Bishop Jeremiah Newman created the parish of St Nicholas' in 1991 to accommodate the population growth in the then parish of St Mary's. The eastern section of St Mary's was separated to form the parish of St Nicholas'. The new parish includes parts of the two counties of Limerick and Clare. The parish also contains the Diocesan College of St Munchin's.
The population of the parish is around 4,000.
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The church of St Nicholas is in the large housing estate of Westbury on the Athlunkard Road before Larkin's Cross. The church was blessed and opened by Bishop Newman and Fr Oliver Plunkett PP on December 20 1992. McInerney Construction built the church and the architect of the church was Mr Seán Dempsey of Clontarf in Dublin. Mr Dempsey designed the Westbury estate.
On the right-hand side of the church, there is a statue to Mary and a shrine to the Sacred Heart. There is a statue to St Joseph and a shrine to Our Lady of Perpetual Succour on the left. There is also a painting to commemorate the Jubilee year 2000, by Carmel Flanagan, a parishioner. There is a crucifix behind the marble altar. To the right of the altar is the baptismal font.
The seats on the right and left-hand sides of the church are pine and were originally the property of the Salesians Sisters in Brosna, Co Offaly. The oak seats in the centre of the church were originally part of the Good Shepherd Convent in Clare St in Limerick.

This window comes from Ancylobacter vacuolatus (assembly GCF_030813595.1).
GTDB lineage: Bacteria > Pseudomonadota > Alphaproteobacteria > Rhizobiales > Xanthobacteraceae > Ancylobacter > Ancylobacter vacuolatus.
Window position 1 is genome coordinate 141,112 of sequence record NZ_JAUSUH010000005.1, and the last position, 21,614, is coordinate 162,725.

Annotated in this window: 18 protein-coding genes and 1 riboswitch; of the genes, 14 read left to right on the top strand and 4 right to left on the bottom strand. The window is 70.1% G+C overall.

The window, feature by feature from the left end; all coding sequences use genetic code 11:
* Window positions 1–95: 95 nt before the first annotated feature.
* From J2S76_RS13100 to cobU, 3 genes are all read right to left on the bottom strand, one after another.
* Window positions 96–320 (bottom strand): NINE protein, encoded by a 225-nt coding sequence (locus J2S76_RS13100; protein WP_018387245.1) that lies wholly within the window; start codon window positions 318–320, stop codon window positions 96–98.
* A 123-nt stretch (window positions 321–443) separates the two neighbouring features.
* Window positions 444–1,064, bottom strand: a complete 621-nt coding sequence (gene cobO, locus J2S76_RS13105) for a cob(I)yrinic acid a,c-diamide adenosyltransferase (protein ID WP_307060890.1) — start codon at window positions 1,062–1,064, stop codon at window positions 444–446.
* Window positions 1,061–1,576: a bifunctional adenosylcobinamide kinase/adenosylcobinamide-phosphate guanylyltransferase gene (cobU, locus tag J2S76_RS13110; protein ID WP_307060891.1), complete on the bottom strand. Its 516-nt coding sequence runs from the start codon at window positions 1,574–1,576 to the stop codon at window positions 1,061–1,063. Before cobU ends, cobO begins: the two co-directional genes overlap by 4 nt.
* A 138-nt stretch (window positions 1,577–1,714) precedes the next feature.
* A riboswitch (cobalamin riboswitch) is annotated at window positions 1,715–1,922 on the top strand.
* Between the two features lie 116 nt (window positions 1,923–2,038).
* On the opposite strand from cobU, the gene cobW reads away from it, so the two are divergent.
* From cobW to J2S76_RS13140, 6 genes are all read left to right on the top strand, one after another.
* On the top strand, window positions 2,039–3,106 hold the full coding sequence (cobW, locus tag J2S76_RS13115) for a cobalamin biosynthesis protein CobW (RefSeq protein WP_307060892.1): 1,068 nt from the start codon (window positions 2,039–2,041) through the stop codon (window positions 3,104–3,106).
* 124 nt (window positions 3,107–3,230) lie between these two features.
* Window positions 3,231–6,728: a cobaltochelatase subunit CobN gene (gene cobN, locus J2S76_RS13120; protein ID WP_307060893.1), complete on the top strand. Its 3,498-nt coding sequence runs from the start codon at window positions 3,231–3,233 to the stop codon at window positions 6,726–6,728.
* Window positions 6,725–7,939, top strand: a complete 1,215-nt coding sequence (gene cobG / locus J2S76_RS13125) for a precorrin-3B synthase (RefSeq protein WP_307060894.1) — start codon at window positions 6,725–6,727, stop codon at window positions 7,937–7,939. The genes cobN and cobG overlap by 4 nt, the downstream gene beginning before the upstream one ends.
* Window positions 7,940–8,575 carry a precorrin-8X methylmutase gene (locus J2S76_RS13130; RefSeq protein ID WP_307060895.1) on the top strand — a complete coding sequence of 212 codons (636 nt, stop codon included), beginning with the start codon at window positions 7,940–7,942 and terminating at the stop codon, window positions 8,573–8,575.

The high altar, tabernacle and the Stations of the Cross originally belonged to the Christian Brothers of Sexton St in Limerick City.
The second church in the parish is at St Munchin's College. This church was built in 1963 as part of the new diocesan college in Corbally.
In the porch of the church, there is a plaque listing all the donors of the various items in the church. There are two doors into the main body of the church, on the glass sections of which are engravings of the four evangelists; St Matthew and St Mark on the left door and St Luke and St John on the right hand door.
Over the main door of the church there is a stained glass
window which depicts (from left to right) St Colmcille, St Patrick and St
To the right hand side of the church, there are altars to St Joseph, the Sacred Heart and the Blessed Virgin Mary. Within the altar to the Blessed Virgin, there is also a statue of Mary.
There is a cast of the four evangelists on the ceiling above
the altar with the figure of the Holy Spirit in the centre of the piece.
There is a small chapel to the left of the altar. There is a stained glass window high on the wall to the left of the altar. This window depicts (from left to right) the loaves and fishes, alpha and omega and the stork. The symbol of the stork represents self-sacrifice as it makes its own breast bleed to feed its young.
High on the wall to the right of the altar, there is a stained
glass window, which depicts the Lamb of God, Chi-rho and Corpus Christi. Chi-rho
is a combination of the first two letters of Jesus' name in the Greek language,
X and P. Also, to the right of the altar there is a shrine to the Madonna
After the penal laws were relaxed, St Patrick's College in Maynooth was established in 1795. However in the following year Bishop John Young founded a major seminary called St Munchin's College for the Diocese of Limerick at Palmerstown. The college was relocated a number of times. Within six months the college had moved to Newgate Lane. By 1800 the site was Peter's Cell. In 1809 the college was situated in Park House in Corbally. Since then, St Munchin's College has focused on the second level education of boys from the diocese